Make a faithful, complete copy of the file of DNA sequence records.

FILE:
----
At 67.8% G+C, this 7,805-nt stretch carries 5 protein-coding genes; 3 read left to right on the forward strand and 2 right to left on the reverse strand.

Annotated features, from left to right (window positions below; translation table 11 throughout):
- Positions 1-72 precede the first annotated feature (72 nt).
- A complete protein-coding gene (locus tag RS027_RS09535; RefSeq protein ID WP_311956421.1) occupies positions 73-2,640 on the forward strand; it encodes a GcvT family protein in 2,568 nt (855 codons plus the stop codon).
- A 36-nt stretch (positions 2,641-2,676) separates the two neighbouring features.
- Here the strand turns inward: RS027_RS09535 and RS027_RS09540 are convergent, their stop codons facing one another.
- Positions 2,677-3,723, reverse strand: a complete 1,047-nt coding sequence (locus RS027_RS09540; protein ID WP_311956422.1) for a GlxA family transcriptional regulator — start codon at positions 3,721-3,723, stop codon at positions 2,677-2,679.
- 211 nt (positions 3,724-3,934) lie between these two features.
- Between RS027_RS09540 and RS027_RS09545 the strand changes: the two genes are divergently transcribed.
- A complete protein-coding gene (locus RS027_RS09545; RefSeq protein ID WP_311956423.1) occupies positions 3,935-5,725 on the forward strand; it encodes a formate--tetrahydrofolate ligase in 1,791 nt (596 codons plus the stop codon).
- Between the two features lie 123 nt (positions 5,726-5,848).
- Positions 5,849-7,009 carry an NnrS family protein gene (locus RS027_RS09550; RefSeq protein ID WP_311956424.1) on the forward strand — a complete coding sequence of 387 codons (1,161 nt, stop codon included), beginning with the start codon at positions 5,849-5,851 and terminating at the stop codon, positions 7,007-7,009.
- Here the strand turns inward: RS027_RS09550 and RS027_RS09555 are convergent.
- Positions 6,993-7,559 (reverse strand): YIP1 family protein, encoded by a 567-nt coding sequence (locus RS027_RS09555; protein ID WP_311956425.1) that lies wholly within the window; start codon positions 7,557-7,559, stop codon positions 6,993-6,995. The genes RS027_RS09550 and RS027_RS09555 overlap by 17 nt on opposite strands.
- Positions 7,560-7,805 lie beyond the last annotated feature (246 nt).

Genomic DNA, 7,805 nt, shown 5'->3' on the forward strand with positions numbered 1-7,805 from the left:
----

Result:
At 67.8% G+C, this 7,805-nt stretch carries 5 protein-coding genes; 3 read left to right on the forward strand and 2 right to left on the reverse strand.

Annotated features, from left to right (window positions below; translation table 11 throughout):
- Positions 1-72 precede the first annotated feature (72 nt).
- A complete protein-coding gene (locus tag RS027_RS09535; RefSeq protein ID WP_311956421.1) occupies positions 73-2,640 on the forward strand; it encodes a GcvT family protein in 2,568 nt (855 codons plus the stop codon).
- A 36-nt stretch (positions 2,641-2,676) separates the two neighbouring features.
- Here the strand turns inward: RS027_RS09535 and RS027_RS09540 are convergent, their stop codons facing one another.
- Positions 2,677-3,723, reverse strand: a complete 1,047-nt coding sequence (locus RS027_RS09540; protein ID WP_311956422.1) for a GlxA family transcriptional regulator — start codon at positions 3,721-3,723, stop codon at positions 2,677-2,679.
- 211 nt (positions 3,724-3,934) lie between these two features.
- Between RS027_RS09540 and RS027_RS09545 the strand changes: the two genes are divergently transcribed.
- A complete protein-coding gene (locus RS027_RS09545; RefSeq protein ID WP_311956423.1) occupies positions 3,935-5,725 on the forward strand; it encodes a formate--tetrahydrofolate ligase in 1,791 nt (596 codons plus the stop codon).
- Between the two features lie 123 nt (positions 5,726-5,848).
- Positions 5,849-7,009 carry an NnrS family protein gene (locus RS027_RS09550; RefSeq protein ID WP_311956424.1) on the forward strand — a complete coding sequence of 387 codons (1,161 nt, stop codon included), beginning with the start codon at positions 5,849-5,851 and terminating at the stop codon, positions 7,007-7,009.
- Here the strand turns inward: RS027_RS09550 and RS027_RS09555 are convergent.
- Positions 6,993-7,559 (reverse strand): YIP1 family protein, encoded by a 567-nt coding sequence (locus RS027_RS09555; protein ID WP_311956425.1) that lies wholly within the window; start codon positions 7,557-7,559, stop codon positions 6,993-6,995. The genes RS027_RS09550 and RS027_RS09555 overlap by 17 nt on opposite strands.
- Positions 7,560-7,805 lie beyond the last annotated feature (246 nt).

Genomic DNA, 7,805 nt, shown 5'->3' on the forward strand with positions numbered 1-7,805 from the left: